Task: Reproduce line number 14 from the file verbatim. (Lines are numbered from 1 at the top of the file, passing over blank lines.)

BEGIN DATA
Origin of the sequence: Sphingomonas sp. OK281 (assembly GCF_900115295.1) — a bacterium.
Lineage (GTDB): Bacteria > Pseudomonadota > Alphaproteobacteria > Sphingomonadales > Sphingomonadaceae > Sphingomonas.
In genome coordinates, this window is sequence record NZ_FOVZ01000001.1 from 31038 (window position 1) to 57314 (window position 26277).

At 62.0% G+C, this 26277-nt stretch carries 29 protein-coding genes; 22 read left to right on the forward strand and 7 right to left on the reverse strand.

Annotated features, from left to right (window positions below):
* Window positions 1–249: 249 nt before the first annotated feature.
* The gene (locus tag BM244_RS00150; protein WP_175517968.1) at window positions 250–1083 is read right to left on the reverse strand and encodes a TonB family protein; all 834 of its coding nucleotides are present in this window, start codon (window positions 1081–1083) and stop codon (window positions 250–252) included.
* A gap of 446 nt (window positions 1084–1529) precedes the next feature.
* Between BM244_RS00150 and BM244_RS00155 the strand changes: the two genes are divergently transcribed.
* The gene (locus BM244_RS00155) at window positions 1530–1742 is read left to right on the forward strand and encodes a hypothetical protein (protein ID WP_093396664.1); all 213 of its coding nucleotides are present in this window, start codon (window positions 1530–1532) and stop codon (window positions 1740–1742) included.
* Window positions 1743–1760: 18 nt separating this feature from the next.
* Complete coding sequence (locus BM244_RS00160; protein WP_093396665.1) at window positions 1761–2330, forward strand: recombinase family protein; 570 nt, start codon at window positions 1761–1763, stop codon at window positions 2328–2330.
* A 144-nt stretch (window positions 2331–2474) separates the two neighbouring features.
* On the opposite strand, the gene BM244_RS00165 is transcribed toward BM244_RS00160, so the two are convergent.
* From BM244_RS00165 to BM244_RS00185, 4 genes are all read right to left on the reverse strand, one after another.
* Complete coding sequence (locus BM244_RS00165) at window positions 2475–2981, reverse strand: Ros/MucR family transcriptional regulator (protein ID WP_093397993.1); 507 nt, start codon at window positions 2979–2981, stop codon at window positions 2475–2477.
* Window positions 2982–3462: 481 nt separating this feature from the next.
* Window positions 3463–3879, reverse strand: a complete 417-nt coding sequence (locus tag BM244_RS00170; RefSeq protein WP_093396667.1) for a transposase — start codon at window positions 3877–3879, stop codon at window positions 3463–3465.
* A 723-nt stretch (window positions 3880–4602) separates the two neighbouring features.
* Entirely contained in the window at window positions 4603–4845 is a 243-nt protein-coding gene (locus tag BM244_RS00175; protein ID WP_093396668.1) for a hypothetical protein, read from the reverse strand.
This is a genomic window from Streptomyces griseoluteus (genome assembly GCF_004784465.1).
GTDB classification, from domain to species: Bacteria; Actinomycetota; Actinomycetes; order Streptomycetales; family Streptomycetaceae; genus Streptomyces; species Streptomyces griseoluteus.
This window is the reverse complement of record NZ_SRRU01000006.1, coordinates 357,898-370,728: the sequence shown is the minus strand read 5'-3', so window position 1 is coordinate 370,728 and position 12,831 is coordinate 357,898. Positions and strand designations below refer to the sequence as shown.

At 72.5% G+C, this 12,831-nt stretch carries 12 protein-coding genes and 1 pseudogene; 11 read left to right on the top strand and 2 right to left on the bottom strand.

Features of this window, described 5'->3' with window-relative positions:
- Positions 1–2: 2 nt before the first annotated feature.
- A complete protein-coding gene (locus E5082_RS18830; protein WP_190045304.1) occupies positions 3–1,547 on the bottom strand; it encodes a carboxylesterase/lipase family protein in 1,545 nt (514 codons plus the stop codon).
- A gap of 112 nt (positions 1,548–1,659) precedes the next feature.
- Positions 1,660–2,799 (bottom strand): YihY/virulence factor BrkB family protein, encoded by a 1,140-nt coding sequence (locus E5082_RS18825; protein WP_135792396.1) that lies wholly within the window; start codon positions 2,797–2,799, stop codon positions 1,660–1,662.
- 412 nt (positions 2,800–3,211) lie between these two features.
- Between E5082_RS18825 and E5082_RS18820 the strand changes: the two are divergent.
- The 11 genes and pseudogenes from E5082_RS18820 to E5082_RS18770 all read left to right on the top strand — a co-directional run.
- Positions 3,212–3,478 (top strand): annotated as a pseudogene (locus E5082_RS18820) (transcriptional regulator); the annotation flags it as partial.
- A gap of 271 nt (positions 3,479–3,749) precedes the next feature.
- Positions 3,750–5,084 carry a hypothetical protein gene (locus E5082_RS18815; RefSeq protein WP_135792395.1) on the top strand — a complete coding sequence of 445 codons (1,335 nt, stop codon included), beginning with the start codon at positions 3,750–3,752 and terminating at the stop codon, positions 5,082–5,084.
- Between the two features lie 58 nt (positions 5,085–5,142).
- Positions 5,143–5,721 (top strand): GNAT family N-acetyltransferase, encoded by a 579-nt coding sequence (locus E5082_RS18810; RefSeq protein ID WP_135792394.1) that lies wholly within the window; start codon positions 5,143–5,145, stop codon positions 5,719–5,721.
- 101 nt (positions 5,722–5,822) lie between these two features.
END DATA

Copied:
* On the opposite strand, the gene BM244_RS00165 is transcribed toward BM244_RS00160, so the two are convergent.